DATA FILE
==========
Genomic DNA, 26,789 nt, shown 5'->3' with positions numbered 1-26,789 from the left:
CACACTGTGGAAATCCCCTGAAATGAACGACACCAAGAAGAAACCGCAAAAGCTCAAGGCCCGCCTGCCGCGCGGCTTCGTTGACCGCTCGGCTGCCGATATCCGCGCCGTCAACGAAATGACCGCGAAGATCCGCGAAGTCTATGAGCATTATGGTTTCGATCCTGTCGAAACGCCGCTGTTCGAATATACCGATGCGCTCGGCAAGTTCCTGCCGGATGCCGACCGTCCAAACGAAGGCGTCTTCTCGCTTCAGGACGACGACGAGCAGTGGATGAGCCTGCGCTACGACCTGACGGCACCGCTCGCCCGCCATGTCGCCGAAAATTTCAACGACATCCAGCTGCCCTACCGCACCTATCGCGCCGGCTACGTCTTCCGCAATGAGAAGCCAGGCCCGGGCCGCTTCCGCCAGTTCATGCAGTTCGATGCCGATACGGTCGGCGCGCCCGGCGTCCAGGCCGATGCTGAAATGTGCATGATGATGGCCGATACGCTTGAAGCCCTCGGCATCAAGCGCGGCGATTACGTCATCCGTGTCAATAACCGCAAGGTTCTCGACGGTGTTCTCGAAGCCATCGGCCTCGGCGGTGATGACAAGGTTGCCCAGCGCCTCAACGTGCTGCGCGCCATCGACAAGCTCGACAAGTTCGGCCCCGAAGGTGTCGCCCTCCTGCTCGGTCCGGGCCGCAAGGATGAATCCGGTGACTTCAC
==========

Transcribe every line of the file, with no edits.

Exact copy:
Genomic DNA, 26,789 nt, shown 5'->3' with positions numbered 1-26,789 from the left:
CACACTGTGGAAATCCCCTGAAATGAACGACACCAAGAAGAAACCGCAAAAGCTCAAGGCCCGCCTGCCGCGCGGCTTCGTTGACCGCTCGGCTGCCGATATCCGCGCCGTCAACGAAATGACCGCGAAGATCCGCGAAGTCTATGAGCATTATGGTTTCGATCCTGTCGAAACGCCGCTGTTCGAATATACCGATGCGCTCGGCAAGTTCCTGCCGGATGCCGACCGTCCAAACGAAGGCGTCTTCTCGCTTCAGGACGACGACGAGCAGTGGATGAGCCTGCGCTACGACCTGACGGCACCGCTCGCCCGCCATGTCGCCGAAAATTTCAACGACATCCAGCTGCCCTACCGCACCTATCGCGCCGGCTACGTCTTCCGCAATGAGAAGCCAGGCCCGGGCCGCTTCCGCCAGTTCATGCAGTTCGATGCCGATACGGTCGGCGCGCCCGGCGTCCAGGCCGATGCTGAAATGTGCATGATGATGGCCGATACGCTTGAAGCCCTCGGCATCAAGCGCGGCGATTACGTCATCCGTGTCAATAACCGCAAGGTTCTCGACGGTGTTCTCGAAGCCATCGGCCTCGGCGGTGATGACAAGGTTGCCCAGCGCCTCAACGTGCTGCGCGCCATCGACAAGCTCGACAAGTTCGGCCCCGAAGGTGTCGCCCTCCTGCTCGGTCCGGGCCGCAAGGATGAATCCGGTGACTTCAC